D.K. was like a father to me, says Maxfield man
Wayne Wallace is the son the late D.K. Duncan never had.
Wallace grew up in the impoverished Maxfield Park community known as ‘Frog City’, where he came under the mentorship of the politician who he says changed his life forever.
The 57-year-old recalls Duncan’s charity in reaching out to his mother and sparing her from renting a house for her five boys at Chisholm Avenue in 1976.
Duncan, member of parliament for St Andrew East Central from 1976-1980, provided the family with building material once Wallace’s mother had secured a plot of land.
“We build a house through D.K. Duncan. We got the lumber, and we never pay a cent, and the house was built,” Wallace told The Gleaner.
Even when she died four years later, Duncan continued to play the role of father figure in his life beyond burying his mom. Wallace disclosed that Duncan sent him to St Andrew Technical High but rues dropping out a year later to play football.
That regret has left him enduring life lessons about the value of education, finding redemption in making sure his own kids – a son and daughter – attended university.
“I feel so proud of them. I am proud because D.K. teach we say education is the way forward, and I push my children and tell them the same thing,” Wallace said.
“He said, ‘If the nation is not educated, the nation not going anywhere.’ At the time, we never look at it as something, but as we grow older and start see it. It did late for some like me.”
Duncan again intervened by helping him get a job in a government programme. That interest spurred Wallace to engage in political work for the People’s National Party (PNP), eventually becoming an area coordinator.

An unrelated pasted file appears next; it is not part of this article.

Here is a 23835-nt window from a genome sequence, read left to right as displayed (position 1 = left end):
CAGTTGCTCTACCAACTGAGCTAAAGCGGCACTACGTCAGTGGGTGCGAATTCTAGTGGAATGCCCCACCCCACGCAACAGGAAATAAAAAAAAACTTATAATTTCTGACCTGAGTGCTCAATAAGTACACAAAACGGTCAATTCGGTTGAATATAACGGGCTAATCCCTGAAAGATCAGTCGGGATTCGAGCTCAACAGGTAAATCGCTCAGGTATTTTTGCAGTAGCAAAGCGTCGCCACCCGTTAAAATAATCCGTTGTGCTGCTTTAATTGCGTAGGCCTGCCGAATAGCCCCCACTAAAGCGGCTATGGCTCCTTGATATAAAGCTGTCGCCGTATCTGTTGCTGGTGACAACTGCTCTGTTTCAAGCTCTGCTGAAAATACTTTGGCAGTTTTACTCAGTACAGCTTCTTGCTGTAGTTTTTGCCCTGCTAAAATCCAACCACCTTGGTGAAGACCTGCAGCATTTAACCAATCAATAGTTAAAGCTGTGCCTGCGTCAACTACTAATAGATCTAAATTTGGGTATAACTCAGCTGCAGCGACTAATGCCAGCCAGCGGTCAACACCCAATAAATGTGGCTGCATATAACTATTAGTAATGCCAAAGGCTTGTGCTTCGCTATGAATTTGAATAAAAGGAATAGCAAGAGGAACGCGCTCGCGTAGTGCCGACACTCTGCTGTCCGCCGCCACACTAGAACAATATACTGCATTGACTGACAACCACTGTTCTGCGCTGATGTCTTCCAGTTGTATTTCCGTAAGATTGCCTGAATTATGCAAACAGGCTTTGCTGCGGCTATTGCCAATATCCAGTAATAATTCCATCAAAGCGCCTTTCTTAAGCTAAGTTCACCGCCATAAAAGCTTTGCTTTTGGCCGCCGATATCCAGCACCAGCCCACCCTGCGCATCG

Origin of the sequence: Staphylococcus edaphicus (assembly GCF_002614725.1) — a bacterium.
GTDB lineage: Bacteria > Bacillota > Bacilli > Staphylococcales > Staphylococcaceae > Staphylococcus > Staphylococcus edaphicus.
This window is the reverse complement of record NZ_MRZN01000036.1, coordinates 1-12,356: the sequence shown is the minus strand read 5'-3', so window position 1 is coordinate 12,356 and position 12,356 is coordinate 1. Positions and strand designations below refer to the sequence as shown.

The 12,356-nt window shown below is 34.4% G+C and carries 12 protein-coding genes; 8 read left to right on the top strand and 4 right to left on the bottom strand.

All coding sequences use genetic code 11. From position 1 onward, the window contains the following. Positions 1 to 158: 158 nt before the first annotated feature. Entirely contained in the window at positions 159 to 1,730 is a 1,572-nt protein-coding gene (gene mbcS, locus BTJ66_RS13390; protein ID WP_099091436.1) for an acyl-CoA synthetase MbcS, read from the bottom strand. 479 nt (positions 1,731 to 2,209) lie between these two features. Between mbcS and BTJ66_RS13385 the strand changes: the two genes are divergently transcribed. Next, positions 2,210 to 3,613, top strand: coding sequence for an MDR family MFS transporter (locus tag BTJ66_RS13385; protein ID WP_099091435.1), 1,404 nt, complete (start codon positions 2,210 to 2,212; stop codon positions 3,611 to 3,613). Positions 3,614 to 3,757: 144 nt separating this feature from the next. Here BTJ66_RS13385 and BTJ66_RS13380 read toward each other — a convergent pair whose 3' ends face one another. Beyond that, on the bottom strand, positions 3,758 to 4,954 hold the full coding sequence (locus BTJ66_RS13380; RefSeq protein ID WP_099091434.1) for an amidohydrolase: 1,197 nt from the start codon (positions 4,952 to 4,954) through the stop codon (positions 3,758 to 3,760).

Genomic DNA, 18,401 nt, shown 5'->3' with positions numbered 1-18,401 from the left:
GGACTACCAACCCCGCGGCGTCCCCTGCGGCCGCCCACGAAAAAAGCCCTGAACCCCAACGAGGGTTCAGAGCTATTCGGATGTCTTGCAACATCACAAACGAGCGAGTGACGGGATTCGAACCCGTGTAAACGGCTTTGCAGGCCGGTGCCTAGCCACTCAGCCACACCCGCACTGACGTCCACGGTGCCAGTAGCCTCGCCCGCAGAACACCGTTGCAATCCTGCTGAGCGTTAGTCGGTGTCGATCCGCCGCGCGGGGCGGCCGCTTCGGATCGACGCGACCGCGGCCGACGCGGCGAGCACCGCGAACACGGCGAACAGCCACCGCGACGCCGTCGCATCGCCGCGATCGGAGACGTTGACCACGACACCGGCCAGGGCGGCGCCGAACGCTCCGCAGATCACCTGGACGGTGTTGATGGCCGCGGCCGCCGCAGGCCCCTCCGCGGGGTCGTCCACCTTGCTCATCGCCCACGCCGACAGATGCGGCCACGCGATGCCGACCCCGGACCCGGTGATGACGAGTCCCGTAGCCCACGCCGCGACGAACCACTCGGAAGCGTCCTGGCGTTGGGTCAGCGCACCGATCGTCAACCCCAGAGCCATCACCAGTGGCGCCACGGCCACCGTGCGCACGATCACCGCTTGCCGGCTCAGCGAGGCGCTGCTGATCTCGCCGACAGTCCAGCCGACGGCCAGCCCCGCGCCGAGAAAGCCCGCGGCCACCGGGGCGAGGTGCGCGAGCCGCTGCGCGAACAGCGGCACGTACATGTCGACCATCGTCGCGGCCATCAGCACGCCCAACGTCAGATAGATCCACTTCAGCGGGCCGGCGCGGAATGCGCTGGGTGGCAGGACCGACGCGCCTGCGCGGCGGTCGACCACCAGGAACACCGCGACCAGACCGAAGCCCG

When the PNP fell to the Jamaica Labour Party in the 1980 election landslide, Wallace’s fortunes took a turn for the worse when the government programme was dissolved. But the political official was just as involved in Wallace’s life during opposition as when he was in government.
“To a person that is not your father and him concerned about you, it have a place inna my heart,” he said.
Duncan had a larger-than-life persona and projected an aura that commanded attention as he promoted housing construction and the buildout of youth clubs.
“When him come here, if you have you pot on fire, dem lock it off and come out ‘cause D.K. had this thing, not just with the constituency, but with Maxfield Park,” said Wallace, a netball coach.
The 57-year-old has nostalgic memories from the turbulent election campaign of 1980, a period of bloody violence between political factions. Duncan had been appointed the minister of mobilisation in 1977 and walked with a swagger of invincibility in an era of ideological ferment. A political meeting at Tarrant HIgh School was a prime example.
“Before the meeting finish, gunshot rang out. I remember the councillor jump in his car and splurt. D.K. stood and would not leave until every Comrade go home,” said Wallace.
“We stood with him that Sunday and say, ‘This is the type of man that we want to lead and will stand with him any day’.”